Not every player on the team was able to sign the agreement as foreign players who receive scholarship money are not allowed to earn income while in the United States under current immigration law.

Here’s how it works

The licensed vendor, BreakingT, produces the T-shirts as well as an e-commerce page where T-shirts and hoodies can be purchased and orders fulfilled. BreakingT pays the student-athletes a royalty on their license agreement with Rising Spear, a percentage of sales, which is paid to the student-athletes who opted in. Similarly, BreakingT pays the university royalties (an additional percentage) for the use of its marks.

The list price on the soccer national championship shirts begins at $28 with hoodies and other items selling for as much as $34.

Rising Spear receives no compensation on the NIL agreements they put together for the student-athletes.

Student-athletes promote their apparel

Each of the student-athletes has an incentive to promote their branded items on their personal social media accounts to drive sales because the more they sell, the more they make.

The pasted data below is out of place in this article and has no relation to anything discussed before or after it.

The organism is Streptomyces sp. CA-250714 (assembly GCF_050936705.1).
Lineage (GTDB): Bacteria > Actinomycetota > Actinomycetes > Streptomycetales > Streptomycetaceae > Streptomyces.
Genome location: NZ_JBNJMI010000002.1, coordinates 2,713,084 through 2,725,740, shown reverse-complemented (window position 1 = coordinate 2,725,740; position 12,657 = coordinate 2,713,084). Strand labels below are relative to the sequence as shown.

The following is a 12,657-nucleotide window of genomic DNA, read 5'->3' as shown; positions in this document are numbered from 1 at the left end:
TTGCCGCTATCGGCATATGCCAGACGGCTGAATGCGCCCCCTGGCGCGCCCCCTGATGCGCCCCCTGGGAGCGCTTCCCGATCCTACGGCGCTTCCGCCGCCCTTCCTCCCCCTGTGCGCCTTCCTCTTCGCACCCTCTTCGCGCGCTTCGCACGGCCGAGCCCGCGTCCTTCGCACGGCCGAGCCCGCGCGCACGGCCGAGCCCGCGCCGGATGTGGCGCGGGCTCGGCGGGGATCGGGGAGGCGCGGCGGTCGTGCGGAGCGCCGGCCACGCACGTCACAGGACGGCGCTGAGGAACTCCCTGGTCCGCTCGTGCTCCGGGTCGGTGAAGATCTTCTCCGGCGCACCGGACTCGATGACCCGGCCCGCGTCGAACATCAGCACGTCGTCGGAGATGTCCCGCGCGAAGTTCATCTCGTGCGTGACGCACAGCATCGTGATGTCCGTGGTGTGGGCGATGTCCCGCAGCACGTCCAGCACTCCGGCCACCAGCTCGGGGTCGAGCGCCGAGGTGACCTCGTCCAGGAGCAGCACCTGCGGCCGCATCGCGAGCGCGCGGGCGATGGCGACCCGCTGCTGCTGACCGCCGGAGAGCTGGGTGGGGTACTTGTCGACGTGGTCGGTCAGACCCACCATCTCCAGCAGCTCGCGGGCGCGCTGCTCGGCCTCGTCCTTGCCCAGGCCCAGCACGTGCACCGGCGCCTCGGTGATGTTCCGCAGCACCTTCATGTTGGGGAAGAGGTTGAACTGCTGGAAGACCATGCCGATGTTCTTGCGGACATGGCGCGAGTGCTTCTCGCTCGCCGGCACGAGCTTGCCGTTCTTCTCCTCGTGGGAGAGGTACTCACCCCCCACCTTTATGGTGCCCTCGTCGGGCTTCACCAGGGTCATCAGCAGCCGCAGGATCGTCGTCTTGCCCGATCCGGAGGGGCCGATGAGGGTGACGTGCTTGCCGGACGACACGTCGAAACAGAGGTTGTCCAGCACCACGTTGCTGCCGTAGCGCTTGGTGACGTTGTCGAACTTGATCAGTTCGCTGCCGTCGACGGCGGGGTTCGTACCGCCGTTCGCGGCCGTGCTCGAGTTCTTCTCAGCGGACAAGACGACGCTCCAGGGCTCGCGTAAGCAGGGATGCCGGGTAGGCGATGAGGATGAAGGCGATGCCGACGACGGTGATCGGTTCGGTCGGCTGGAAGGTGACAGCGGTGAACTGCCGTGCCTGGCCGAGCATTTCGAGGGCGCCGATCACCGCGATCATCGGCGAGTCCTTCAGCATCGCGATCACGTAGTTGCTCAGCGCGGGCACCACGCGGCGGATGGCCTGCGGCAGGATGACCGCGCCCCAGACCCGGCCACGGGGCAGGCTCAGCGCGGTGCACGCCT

One of the girls, Emily Madril, shared the photo of the team running onto the pitch after the championship on Instagram with these words: “The moment we won the natty!! I wish this was on a tshirt.” The next frame of her tweet says, “Oh wait it is! Click the link in my bio to get yours and support your favorite National Champions.”

Seminole fans who wish to support “their favorite national champions” can purchase the shirt at BreakingT.com under the collegiate section.

Royalties will be reported to both FSU and Rising Spear in the coming months and at that point everyone will have a better understating of how much the shirt has made in royalties. 

“BreakingT reports quarterly, so I’m anxious to see what the revenues will be when they report to us in January,” Davis said. 

Davis bought eight of the shirts as Christmas gifts, framing the first for himself. 

“I love the way it looks,” Davis said. “That was our first NIL deal. Allen and I are also proud this was the first item ever co-branded.”